FYI WIRZ: IZOD IndyCar New Double-File Start Policy May Launch Grudges

Dwight DrumCorrespondent IIIMarch 29, 2011

Dario Franchitti and Will Power talk after Grand Prix of St. Petersburg
Dario Franchitti and Will Power talk after Grand Prix of St. Petersburg

Open-wheel race cars are built for speed not for bumping, but the double-file restart policy may give racers more wrecking than they have previously known. 

The IZOD IndyCar Series double-file start may have not caused at least four top competitors to wreck in the first turn of the 2011 season, but many cautions are yet to happen. 

Marco Andretti’s No. 26 car was upside down after the six-car pile-up and his anger was immediate. 
“Helio (Castroneves) misjudged his breaking point and ran up into the back of me,” Andretti said. “It was all a chain of events from there.  I think having the cars start so close together is great for the fans but it was no good for me today."

On double-file restarts, the field managed to maneuver without wrecking so it could be a matter of driver learning curves. But other tracks on the circuit are not as wide as the St. Petersburg configuration and could be even more frustrating for open-wheel cars that are not built for bumping.

It was NASCAR’s bumping and banging that has caused anger to flare and rivalries to be born in the 63-year history of stock car racing. The anger didn’t always have bad results.

Cale Yarborough and Bobby Allison got into a fight at the end of the 1979 Daytona 500 and gave NASCAR a national presence when CBS televised the Daytona 500 live flag-to-flag for the first time.  It was weather induced. The 1979 Daytona 500 had millions of viewers as a captive audience, because heavy snow made any travel dangerous in the Northeast.  The weather, the race and the fight put NASCAR on the map.         

As for the rivalry and fighting, Bobby Allison is all smiles when he tells the story these days how Yarborough’s nose beat his fists.

Tempers still erupt from competitive drivers in a modern era where a lot more money and sponsor exposure are on the line.

Recently Jeff Gordon and Jeff Burton scuffled on-track after wrecking, but Gordon’s anger and Burton’s defense were brief. Later both laughed when they talked away the incident. 

Kyle Busch has many fans, as he was voted ninth most popular NASCAR driver in an NASCAR/NMPA Most Popular Driver poll and Carl Edwards was one spot behind in the No. 10 position.  But at almost every NASCAR introduction when Kyle Busch comes out on stage, boos erupt.

It seems many folks would like to see Edwards get even for the crash of Edwards by Busch at Phoenix this season that set Edwards back 28 points.  Edwards has said he owes Busch one for that.  Some fans are eager to witness that on-track revenge.      

Martin Truex Jr. has had an encounter with Jeff Gordon in 2010 that prompted him to say, “What goes around, comes around.” after being wrecked and then interviewed.  Gordon apologized, but Truex hadn’t heard that.      
Truex summed up his thoughts on grudges and retaliation in a recent teleconference.

“The amount of forgiveness is different for everybody,” Truex said. “You never forget, that's for damn sure. I know who's done me wrong in the past. It's just something you keep in your memory bank. Whether or not you take action on it is a different story. That just depends more on the person than anything.”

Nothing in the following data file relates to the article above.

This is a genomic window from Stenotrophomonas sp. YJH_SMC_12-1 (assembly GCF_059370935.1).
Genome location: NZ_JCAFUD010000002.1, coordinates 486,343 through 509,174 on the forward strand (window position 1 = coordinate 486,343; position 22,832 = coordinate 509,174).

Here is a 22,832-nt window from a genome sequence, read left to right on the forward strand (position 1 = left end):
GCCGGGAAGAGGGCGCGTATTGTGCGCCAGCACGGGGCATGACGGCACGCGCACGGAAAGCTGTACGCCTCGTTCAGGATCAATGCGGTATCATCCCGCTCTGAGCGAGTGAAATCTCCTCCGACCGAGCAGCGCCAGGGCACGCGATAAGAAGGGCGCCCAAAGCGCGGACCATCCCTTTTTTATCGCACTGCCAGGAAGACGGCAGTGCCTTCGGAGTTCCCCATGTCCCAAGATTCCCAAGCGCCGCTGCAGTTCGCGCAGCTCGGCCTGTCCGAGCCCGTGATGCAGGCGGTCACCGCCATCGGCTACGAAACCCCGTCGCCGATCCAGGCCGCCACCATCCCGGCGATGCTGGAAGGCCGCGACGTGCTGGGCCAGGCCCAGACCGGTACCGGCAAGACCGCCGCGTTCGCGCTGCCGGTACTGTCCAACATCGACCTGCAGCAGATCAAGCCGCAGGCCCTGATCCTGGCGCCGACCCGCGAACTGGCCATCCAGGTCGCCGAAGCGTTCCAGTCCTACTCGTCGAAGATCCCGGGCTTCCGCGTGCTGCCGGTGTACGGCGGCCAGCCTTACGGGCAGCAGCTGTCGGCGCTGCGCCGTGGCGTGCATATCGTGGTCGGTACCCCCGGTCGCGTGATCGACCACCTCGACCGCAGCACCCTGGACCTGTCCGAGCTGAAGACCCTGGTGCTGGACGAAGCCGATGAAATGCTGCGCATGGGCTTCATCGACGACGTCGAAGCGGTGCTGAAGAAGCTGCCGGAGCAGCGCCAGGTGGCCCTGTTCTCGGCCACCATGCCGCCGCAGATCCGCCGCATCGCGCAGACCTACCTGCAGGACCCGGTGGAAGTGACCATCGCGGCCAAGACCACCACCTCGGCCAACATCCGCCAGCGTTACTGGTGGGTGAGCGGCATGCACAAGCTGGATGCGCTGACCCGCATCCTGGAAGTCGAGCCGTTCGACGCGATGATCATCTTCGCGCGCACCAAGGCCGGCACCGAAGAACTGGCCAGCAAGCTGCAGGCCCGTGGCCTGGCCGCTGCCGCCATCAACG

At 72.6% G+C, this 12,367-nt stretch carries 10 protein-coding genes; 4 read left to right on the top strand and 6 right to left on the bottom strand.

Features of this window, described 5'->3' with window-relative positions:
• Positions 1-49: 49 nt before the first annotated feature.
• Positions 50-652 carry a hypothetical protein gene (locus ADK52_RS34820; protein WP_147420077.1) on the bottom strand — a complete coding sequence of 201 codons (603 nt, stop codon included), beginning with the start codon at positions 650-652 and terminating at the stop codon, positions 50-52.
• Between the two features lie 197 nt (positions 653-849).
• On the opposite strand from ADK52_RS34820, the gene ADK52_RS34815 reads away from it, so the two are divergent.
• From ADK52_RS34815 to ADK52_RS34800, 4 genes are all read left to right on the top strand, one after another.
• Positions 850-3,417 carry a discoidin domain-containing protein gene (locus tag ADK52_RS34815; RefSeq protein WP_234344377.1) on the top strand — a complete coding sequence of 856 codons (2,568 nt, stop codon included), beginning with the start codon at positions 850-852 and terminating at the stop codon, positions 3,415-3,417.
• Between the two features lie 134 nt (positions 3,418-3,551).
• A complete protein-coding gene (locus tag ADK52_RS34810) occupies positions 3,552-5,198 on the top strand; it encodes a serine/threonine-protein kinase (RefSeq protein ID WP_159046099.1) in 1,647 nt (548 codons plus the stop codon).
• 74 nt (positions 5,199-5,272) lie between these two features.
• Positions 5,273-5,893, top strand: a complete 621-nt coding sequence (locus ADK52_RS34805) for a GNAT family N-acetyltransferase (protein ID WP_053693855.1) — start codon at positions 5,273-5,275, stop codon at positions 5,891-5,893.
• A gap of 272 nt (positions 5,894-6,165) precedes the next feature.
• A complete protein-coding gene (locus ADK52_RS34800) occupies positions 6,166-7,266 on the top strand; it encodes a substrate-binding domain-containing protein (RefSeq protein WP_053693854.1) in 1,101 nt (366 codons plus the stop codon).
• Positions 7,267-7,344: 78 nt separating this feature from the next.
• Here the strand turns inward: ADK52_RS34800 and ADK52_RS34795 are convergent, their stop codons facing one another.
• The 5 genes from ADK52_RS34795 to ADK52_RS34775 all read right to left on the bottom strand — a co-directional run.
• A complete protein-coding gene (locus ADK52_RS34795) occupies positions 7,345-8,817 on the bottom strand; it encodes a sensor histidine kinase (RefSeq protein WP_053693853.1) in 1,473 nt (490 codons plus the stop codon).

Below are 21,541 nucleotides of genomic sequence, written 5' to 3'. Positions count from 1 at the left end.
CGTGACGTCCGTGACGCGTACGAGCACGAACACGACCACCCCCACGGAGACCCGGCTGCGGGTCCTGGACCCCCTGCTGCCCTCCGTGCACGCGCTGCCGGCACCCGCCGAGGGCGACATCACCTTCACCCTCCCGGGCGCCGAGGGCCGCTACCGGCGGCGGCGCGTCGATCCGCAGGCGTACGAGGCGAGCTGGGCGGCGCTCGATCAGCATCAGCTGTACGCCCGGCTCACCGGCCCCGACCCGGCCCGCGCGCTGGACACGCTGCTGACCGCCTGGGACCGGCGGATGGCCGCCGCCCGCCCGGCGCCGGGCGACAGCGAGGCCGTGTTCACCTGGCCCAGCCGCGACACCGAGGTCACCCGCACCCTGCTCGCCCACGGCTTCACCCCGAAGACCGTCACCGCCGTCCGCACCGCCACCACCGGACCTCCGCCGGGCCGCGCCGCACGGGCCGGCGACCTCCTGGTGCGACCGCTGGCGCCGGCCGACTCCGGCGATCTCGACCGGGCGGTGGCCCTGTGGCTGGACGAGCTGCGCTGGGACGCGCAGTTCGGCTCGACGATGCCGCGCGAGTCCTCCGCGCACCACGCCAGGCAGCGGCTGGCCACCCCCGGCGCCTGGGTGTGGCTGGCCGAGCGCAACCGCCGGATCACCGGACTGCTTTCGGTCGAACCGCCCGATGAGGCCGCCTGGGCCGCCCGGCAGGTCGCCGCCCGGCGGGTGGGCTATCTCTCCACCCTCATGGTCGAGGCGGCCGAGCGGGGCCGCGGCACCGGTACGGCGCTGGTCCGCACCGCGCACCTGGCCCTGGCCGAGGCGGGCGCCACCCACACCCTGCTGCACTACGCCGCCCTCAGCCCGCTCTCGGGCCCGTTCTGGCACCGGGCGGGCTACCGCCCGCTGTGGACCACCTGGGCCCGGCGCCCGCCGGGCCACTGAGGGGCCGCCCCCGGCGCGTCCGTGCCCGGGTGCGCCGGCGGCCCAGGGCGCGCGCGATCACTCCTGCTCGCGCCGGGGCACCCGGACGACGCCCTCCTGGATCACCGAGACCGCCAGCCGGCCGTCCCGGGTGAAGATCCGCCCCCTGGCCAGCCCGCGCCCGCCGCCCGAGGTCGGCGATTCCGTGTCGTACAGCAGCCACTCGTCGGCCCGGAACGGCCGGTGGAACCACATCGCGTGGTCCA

After the first race of the IZOD IndyCar season at the Honda Grand Prix of St. Petersburg the podium winners, Dario Franchitti, Will Power and Tony Kanaan met after the race for trophy presentation.  

The gathering was more celebration than rivalry as Franchitti and Power smiled and shared their thoughts about the 100 lap race. Kanaan arrived to give Franchitti a bear hug for his winning accomplishment.  The three bantered about more like teammates than competitors for several minutes before trophy time. 

During the post race press conference, Power and Franchitti spoke about their rivalry.  That fact that Franchitti won the 2010 championship by five points over Power and now the first race of the season too, wasn’t a major topic.   
Will Power summed up his feelings.
“I have a lot of respect for these guys and Dario,” Power said. "He's like clockwork, he never makes mistakes and he's good, hard and fair.
“When we race, we race clean and hard. Yeah, I enjoy racing with Dario, you know he's not going to stick the wheel under you. But he'll push you to the edge. Yeah, it's a good rivalry, race hard on the track, and friendly off the track.”

Franchitti agreed.

“Our rivalry is on the track and occasionally it spills over to here,” Franchitti. “We've all had it. But we try and keep it on the track, and you don't get situations like we had today with moves like that if you want to beat each other. You saw some of the stuff, some of the passes that we made, you don't have those unless there's that competition and that will to win.   But, we keep that on the track most of the time.”

Whether IZOD IndyCar continues the double-file starts and restarts that fans requested will be seen throughout the season and beyond.  Whether closer racing at start-ups causes rivalry to turn to grudges is the stuff of the future too. 

Maybe Truex put it best, “That just depends more on the person than anything.”

FYI WIRZ is the presentation of select motorsports topics by Dwight Drum @  Quotes derived from team and sanction press releases.

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